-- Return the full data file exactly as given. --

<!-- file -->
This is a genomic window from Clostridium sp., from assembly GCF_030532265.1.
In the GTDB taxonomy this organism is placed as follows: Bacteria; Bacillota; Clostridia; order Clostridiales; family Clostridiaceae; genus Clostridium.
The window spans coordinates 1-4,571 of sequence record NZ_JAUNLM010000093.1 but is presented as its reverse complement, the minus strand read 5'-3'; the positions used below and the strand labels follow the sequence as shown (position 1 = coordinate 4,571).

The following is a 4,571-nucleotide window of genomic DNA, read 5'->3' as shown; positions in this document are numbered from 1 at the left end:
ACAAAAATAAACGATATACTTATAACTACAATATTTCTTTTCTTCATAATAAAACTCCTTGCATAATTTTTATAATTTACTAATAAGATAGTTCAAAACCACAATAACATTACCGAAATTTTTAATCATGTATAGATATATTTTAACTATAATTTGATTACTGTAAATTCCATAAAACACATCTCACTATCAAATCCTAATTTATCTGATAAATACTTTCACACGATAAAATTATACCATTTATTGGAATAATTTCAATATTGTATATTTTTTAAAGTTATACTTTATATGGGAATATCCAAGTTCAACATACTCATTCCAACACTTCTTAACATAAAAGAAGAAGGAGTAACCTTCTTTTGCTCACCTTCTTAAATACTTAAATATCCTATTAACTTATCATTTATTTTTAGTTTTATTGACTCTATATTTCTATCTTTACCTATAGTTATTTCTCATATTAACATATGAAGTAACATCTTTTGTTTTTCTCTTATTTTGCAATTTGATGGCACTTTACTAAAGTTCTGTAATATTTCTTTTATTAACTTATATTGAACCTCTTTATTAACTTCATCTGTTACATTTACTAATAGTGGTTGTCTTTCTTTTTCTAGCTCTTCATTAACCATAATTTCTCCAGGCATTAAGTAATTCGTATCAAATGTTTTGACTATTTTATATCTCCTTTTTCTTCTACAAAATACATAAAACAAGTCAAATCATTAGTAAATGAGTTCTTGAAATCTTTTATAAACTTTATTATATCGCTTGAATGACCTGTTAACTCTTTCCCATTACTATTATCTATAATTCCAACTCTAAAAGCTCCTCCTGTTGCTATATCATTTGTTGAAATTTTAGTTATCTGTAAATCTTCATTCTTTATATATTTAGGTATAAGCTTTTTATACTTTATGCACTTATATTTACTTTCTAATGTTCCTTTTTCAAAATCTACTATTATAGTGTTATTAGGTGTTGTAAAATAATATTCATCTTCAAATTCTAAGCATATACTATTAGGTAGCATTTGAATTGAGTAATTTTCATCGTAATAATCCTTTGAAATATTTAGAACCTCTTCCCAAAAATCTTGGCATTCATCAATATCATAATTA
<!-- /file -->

This is a genomic window from Clostridium sp., from assembly GCF_030532265.1.
In the GTDB taxonomy this organism is placed as follows: Bacteria; Bacillota; Clostridia; order Clostridiales; family Clostridiaceae; genus Clostridium.
The window spans coordinates 1-4,571 of sequence record NZ_JAUNLM010000093.1 but is presented as its reverse complement, the minus strand read 5'-3'; the positions used below and the strand labels follow the sequence as shown (position 1 = coordinate 4,571).

The following is a 4,571-nucleotide window of genomic DNA, read 5'->3' as shown; positions in this document are numbered from 1 at the left end:
ACAAAAATAAACGATATACTTATAACTACAATATTTCTTTTCTTCATAATAAAACTCCTTGCATAATTTTTATAATTTACTAATAAGATAGTTCAAAACCACAATAACATTACCGAAATTTTTAATCATGTATAGATATATTTTAACTATAATTTGATTACTGTAAATTCCATAAAACACATCTCACTATCAAATCCTAATTTATCTGATAAATACTTTCACACGATAAAATTATACCATTTATTGGAATAATTTCAATATTGTATATTTTTTAAAGTTATACTTTATATGGGAATATCCAAGTTCAACATACTCATTCCAACACTTCTTAACATAAAAGAAGAAGGAGTAACCTTCTTTTGCTCACCTTCTTAAATACTTAAATATCCTATTAACTTATCATTTATTTTTAGTTTTATTGACTCTATATTTCTATCTTTACCTATAGTTATTTCTCATATTAACATATGAAGTAACATCTTTTGTTTTTCTCTTATTTTGCAATTTGATGGCACTTTACTAAAGTTCTGTAATATTTCTTTTATTAACTTATATTGAACCTCTTTATTAACTTCATCTGTTACATTTACTAATAGTGGTTGTCTTTCTTTTTCTAGCTCTTCATTAACCATAATTTCTCCAGGCATTAAGTAATTCGTATCAAATGTTTTGACTATTTTATATCTCCTTTTTCTTCTACAAAATACATAAAACAAGTCAAATCATTAGTAAATGAGTTCTTGAAATCTTTTATAAACTTTATTATATCGCTTGAATGACCTGTTAACTCTTTCCCATTACTATTATCTATAATTCCAACTCTAAAAGCTCCTCCTGTTGCTATATCATTTGTTGAAATTTTAGTTATCTGTAAATCTTCATTCTTTATATATTTAGGTATAAGCTTTTTATACTTTATGCACTTATATTTACTTTCTAATGTTCCTTTTTCAAAATCTACTATTATAGTGTTATTAGGTGTTGTAAAATAATATTCATCTTCAAATTCTAAGCATATACTATTAGGTAGCATTTGAATTGAGTAATTTTCATCGTAATAATCCTTTGAAATATTTAGAACCTCTTCCCAAAAATCTTGGCATTCATCAATATCATAATTA